SIFU Hands-On Preview

A modern take on beat-em up games.

by William Schwartz

sifu-screenshot

Beat ’em up games have somewhat gone out of style in recent years, but that’s not stopping French developer Sloclap from taking on the genre and bringing it up to speed for the modern era.  Mostly known so far for their 2017 work in Absolver, the studio is on track in 2022 to release their second game in the genre with Sifu.  While Sifu looks similar to the 2017 release with it’s third person camera angle and martial arts roots, the developer has added some wrinkles to the traditional formula that beat ’em ups have followed.  We recently got a chance to play through a preview build of SIFU which gives us a peek at one level of the game, some of the systems at play, and of course, the kung-fu combat.

There’s a story to tell but we didn’t get to hear much about it

Sifu is a revenge story it seems.  We weren’t given too much to go on in terms of story but it feels like there’s going to be plenty to sink your teeth into on this front as you try to piece together a mystery and track down those that killed your family.   It’s familiar territory for sure, but what’s new and interesting about Sifu is the magical elements that have been displayed in the initial trailers and media for the game.  To help you on this journey is a magical pendant that can revive you when you fall in combat.  The more you die, the more you age and this happens exponentially as you rack up the deaths.  As you get older you get stronger but have less overall health, but staying young and not dying is the objective as you can harness magical powers to give you special abilities that can be purchased along the way.  As you die and get older the pendant and your chance for upgrades and power-ups gets smaller and smaller until eventually you just cannot continue any further.

So the mechanics seem interesting in Sifu, but the combat is the thing that’s the going to make or break this game.  While the developers did say that the build was from a couple of months ago, it feels representative of what we can expect from the game.  Sifu has fast and fluid combat that relies on multiple systems in the heat of the moment.  It’s very much trying to echo what you would find in a kung-fu movie and for the most part it does this well.  There are a variety of moves that you can perform.  Sifu feels somewhat like a traditional fighting game.  There is a laundry list of moves to learn and even more to upgrade along the way.

Combat is fast, fluid and bone-crunchingly satisfying

sifu-big-enemies

The moment to moment combat really hinges on the parry system.  Whether fighting a single enemy or multiple, you’ll need to be on guard in Sifu.  Your blocks and parries can open up the enemies for attacks that otherwise won’t breach their defenses.  Death comes quick if you aren’t blocking or happen to get surrounded by multiple enemies.   The short level that we played saw a variety of enemy types with varying difficulty.  There’s was a good mix of fights that required a little bit of different strategy to complete.  The combat itself looked to be well-rounded with the ability to pick-up weapons, use the environment alongside the myriad of hand-to-hand options at your disposal.  At first, we were certainly mashing the parry button and following up with the standard attacks, which is a fine strategy, but as you play the game more and more you get the sense that the combat is much more than that.  The ability to use some limited environmental elements to soften a group of enemies and the fluidity in which you can pick up said items, interact with and kick things like chairs, bottles and more at enemies, use throws, and focus attacks alongside the standard punches and kicks the game starts to open up quite a bit.  There’s a lot at your disposal when it comes to the combat in Sifu and the enemy mixes require that you try different strategies.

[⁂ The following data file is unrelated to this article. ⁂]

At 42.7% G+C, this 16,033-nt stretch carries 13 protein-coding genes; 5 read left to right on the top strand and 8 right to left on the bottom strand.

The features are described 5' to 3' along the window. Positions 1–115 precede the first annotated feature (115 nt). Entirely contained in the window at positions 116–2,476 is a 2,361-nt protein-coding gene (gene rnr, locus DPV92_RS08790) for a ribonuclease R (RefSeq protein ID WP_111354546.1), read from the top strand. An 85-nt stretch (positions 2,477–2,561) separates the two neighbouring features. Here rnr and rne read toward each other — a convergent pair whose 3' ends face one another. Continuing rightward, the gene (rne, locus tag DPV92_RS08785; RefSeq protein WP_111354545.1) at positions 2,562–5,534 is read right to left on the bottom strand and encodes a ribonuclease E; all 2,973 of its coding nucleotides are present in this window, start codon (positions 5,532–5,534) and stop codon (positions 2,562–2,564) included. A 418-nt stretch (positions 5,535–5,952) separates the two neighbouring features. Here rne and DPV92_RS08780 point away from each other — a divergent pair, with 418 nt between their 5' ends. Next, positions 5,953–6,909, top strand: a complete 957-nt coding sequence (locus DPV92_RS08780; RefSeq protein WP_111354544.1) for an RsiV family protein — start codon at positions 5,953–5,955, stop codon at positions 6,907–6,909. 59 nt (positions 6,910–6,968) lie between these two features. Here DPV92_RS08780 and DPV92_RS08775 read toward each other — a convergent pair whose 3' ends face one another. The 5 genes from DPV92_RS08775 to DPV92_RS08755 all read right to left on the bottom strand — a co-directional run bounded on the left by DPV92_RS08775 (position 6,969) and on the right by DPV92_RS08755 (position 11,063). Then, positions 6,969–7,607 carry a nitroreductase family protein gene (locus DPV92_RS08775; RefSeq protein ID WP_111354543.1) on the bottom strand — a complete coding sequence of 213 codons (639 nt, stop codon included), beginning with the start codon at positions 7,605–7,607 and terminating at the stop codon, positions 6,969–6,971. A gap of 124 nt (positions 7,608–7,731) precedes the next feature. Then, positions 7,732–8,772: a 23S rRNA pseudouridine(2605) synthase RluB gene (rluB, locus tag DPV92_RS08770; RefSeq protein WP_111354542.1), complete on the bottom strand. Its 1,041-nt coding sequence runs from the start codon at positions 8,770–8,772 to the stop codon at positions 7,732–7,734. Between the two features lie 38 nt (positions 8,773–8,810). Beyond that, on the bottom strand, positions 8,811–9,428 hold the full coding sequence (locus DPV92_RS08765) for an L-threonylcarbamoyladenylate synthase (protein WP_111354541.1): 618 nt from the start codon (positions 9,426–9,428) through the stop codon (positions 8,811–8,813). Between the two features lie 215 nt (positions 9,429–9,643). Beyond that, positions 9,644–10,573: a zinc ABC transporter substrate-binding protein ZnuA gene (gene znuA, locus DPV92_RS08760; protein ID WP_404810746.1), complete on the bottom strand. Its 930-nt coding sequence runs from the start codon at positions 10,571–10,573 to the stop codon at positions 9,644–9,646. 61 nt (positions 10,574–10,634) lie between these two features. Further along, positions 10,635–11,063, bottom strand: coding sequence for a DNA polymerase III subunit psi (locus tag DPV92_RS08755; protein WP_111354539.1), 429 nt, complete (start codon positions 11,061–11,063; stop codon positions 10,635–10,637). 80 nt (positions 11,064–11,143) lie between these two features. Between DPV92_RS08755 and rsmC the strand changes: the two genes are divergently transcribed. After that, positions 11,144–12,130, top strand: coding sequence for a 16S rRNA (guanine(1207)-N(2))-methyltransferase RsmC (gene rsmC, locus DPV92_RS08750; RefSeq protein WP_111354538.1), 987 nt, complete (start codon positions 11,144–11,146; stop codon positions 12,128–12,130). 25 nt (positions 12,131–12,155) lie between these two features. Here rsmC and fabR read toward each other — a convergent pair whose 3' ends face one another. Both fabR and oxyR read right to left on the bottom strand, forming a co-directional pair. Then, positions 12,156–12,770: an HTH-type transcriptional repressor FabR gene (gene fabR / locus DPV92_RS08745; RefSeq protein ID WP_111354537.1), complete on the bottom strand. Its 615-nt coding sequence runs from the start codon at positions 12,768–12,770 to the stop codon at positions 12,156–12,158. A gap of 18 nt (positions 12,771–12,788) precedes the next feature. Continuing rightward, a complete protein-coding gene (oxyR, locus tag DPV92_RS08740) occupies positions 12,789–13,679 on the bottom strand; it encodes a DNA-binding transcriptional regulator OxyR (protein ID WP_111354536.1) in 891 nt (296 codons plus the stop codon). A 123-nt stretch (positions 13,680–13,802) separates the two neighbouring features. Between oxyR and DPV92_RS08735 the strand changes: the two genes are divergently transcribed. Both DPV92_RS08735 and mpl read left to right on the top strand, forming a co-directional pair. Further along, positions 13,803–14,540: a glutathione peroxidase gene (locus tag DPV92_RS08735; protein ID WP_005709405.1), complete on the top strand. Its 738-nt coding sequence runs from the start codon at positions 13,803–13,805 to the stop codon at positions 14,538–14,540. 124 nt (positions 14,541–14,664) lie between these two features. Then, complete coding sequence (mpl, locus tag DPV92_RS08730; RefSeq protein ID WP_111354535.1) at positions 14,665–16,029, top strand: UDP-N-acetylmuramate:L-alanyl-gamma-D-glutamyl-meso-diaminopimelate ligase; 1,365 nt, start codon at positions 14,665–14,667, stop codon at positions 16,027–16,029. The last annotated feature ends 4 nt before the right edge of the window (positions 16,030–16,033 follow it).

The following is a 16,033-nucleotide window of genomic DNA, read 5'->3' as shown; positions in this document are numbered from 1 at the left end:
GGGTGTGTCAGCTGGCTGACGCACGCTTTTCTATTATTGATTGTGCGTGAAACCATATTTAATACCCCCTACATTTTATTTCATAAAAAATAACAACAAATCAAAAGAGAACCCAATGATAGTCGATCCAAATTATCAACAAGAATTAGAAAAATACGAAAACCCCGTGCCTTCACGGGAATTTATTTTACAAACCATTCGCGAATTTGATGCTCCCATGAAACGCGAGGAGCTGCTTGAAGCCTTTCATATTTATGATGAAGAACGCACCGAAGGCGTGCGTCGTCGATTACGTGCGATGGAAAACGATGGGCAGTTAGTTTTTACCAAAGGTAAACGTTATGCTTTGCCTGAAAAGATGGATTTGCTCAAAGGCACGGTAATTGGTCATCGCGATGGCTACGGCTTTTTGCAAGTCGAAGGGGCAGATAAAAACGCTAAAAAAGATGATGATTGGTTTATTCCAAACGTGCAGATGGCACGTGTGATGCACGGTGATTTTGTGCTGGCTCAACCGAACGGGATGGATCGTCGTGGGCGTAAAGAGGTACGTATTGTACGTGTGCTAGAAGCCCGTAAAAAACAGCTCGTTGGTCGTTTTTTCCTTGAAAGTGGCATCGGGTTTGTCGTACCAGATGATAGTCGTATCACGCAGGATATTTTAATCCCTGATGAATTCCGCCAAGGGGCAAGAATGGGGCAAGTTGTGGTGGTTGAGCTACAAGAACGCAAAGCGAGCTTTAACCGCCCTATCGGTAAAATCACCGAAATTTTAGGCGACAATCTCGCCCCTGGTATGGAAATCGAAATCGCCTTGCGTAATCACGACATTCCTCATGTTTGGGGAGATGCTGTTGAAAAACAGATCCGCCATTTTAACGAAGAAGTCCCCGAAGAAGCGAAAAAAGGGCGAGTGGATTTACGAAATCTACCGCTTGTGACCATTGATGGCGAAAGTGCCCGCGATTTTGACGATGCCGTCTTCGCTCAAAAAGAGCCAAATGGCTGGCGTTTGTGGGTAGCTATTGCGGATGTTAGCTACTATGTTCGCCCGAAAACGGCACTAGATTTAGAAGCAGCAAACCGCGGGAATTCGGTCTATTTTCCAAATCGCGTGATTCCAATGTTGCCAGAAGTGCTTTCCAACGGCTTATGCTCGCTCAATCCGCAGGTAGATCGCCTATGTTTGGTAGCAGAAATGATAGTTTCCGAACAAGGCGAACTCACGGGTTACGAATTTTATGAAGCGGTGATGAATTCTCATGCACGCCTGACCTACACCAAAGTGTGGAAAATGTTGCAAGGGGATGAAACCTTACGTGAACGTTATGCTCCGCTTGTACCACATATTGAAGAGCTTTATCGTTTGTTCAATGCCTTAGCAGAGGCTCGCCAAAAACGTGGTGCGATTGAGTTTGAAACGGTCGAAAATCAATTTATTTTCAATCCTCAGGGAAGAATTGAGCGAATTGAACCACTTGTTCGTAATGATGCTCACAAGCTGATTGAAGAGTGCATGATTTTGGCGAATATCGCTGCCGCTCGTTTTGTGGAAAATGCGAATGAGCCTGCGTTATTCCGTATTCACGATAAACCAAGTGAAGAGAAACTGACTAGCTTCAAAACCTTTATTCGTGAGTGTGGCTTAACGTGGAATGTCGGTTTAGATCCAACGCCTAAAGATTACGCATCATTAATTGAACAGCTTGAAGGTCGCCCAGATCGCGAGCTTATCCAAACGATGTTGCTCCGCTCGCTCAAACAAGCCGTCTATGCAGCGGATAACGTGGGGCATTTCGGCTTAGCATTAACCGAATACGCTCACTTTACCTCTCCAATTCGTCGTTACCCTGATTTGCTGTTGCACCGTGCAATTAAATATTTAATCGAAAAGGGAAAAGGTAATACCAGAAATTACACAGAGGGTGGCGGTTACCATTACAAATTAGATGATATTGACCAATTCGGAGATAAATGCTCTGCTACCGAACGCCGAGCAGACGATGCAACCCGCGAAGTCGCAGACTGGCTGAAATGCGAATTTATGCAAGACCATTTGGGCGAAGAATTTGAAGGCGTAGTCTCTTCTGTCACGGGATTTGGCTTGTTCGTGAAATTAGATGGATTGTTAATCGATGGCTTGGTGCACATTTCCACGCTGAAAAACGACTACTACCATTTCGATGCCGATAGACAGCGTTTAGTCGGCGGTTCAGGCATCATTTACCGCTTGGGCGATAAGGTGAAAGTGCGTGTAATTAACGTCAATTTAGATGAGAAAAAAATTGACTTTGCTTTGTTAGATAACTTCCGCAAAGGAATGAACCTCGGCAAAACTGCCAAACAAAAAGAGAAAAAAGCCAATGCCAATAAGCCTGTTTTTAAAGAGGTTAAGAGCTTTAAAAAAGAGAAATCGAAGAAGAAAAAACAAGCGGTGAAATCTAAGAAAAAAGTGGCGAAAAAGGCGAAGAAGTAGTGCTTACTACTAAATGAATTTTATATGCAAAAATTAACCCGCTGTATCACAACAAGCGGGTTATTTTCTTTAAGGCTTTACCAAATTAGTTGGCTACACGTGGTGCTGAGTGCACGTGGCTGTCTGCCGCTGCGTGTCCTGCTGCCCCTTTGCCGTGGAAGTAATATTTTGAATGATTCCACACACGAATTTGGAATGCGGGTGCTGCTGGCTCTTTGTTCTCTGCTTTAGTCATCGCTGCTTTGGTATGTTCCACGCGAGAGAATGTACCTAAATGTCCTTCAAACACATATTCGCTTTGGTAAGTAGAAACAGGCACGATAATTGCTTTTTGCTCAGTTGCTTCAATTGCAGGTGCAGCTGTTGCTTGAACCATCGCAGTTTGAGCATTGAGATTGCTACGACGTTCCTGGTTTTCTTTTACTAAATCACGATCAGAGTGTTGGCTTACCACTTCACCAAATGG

You’ll quickly find that breaking down an enemies structure is the key to getting past their defenses.  Using the aforementioned techniques can do this.  Running up to them and mashing the attack buttons can work at times on the lesser enemies, but you’ll quickly find that mashing buttons is not the way in Sifu.  Taking a more tactical approach to the combat is paramount in this game because the magical pendant that allows you to revive after being defeated is also the key to upgrading your character and making them more powerful.  As you earn XP in the game you can purchase permanent unlocks that’ll help you and expand your repertoire of moves.

The age mechanic ties into progression and abilities

skill-tree-sifu

From the preview it’s hard to tell what else Sloclap has in store for players on the progression front.  It’s not quite a rogue-like, but you certainly have a fail state in getting too old to carry on.  It has the elements of rogue-like titles in that your single run progression  can carry forward to future runs.  With only getting to play the one level, which was said to basically be the second mission in the game, we really didn’t get a clear picture on how the long the game is, what the replayability would like and what not.  But this isn’t a critical analysis of Sifu anyway.  It was a bite-sized piece of the game that did a very good job in whetting my appetite for more Sifu.

For those that are looking for a modern take on the kung-fu beat-em-up, Sifu should definitely be on the radar in 2022 when it releases for PlayStation and PC on February 8th.

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